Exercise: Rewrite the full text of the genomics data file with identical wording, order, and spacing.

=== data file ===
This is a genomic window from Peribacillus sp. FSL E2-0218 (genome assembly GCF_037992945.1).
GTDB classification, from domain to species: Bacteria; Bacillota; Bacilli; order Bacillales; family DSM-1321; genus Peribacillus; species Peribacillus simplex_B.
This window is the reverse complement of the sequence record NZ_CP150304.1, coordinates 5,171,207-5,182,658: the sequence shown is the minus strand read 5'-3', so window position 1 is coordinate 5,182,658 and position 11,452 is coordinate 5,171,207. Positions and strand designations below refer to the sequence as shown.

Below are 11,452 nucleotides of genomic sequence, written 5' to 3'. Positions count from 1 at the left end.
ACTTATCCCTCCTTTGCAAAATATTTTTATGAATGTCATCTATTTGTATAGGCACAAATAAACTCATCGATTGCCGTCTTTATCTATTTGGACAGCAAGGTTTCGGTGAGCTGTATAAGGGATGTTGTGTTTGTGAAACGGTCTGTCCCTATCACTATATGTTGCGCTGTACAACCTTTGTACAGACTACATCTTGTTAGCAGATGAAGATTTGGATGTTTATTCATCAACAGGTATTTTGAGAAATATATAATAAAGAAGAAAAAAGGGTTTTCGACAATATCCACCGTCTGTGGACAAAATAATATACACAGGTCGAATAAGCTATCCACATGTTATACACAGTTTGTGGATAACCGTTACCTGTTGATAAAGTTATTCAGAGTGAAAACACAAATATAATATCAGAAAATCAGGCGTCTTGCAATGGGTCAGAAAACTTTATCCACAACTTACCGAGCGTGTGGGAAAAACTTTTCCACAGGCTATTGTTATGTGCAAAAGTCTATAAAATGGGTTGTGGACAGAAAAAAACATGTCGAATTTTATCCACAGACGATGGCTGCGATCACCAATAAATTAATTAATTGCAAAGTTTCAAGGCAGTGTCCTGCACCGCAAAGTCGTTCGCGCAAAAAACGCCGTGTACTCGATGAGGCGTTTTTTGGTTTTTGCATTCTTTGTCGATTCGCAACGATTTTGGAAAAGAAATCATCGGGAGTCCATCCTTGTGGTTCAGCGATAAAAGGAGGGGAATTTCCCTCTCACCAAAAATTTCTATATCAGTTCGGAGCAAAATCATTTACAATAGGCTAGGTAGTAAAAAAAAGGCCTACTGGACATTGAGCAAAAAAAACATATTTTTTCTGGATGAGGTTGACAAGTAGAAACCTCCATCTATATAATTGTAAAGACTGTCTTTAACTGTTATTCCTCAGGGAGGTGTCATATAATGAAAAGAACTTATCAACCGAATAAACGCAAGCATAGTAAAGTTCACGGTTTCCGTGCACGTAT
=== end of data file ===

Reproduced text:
This is a genomic window from Peribacillus sp. FSL E2-0218 (genome assembly GCF_037992945.1).
GTDB classification, from domain to species: Bacteria; Bacillota; Bacilli; order Bacillales; family DSM-1321; genus Peribacillus; species Peribacillus simplex_B.
This window is the reverse complement of the sequence record NZ_CP150304.1, coordinates 5,171,207-5,182,658: the sequence shown is the minus strand read 5'-3', so window position 1 is coordinate 5,182,658 and position 11,452 is coordinate 5,171,207. Positions and strand designations below refer to the sequence as shown.

Below are 11,452 nucleotides of genomic sequence, written 5' to 3'. Positions count from 1 at the left end.
ACTTATCCCTCCTTTGCAAAATATTTTTATGAATGTCATCTATTTGTATAGGCACAAATAAACTCATCGATTGCCGTCTTTATCTATTTGGACAGCAAGGTTTCGGTGAGCTGTATAAGGGATGTTGTGTTTGTGAAACGGTCTGTCCCTATCACTATATGTTGCGCTGTACAACCTTTGTACAGACTACATCTTGTTAGCAGATGAAGATTTGGATGTTTATTCATCAACAGGTATTTTGAGAAATATATAATAAAGAAGAAAAAAGGGTTTTCGACAATATCCACCGTCTGTGGACAAAATAATATACACAGGTCGAATAAGCTATCCACATGTTATACACAGTTTGTGGATAACCGTTACCTGTTGATAAAGTTATTCAGAGTGAAAACACAAATATAATATCAGAAAATCAGGCGTCTTGCAATGGGTCAGAAAACTTTATCCACAACTTACCGAGCGTGTGGGAAAAACTTTTCCACAGGCTATTGTTATGTGCAAAAGTCTATAAAATGGGTTGTGGACAGAAAAAAACATGTCGAATTTTATCCACAGACGATGGCTGCGATCACCAATAAATTAATTAATTGCAAAGTTTCAAGGCAGTGTCCTGCACCGCAAAGTCGTTCGCGCAAAAAACGCCGTGTACTCGATGAGGCGTTTTTTGGTTTTTGCATTCTTTGTCGATTCGCAACGATTTTGGAAAAGAAATCATCGGGAGTCCATCCTTGTGGTTCAGCGATAAAAGGAGGGGAATTTCCCTCTCACCAAAAATTTCTATATCAGTTCGGAGCAAAATCATTTACAATAGGCTAGGTAGTAAAAAAAAGGCCTACTGGACATTGAGCAAAAAAAACATATTTTTTCTGGATGAGGTTGACAAGTAGAAACCTCCATCTATATAATTGTAAAGACTGTCTTTAACTGTTATTCCTCAGGGAGGTGTCATATAATGAAAAGAACTTATCAACCGAATAAACGCAAGCATAGTAAAGTTCACGGTTTCCGTGCACGTAT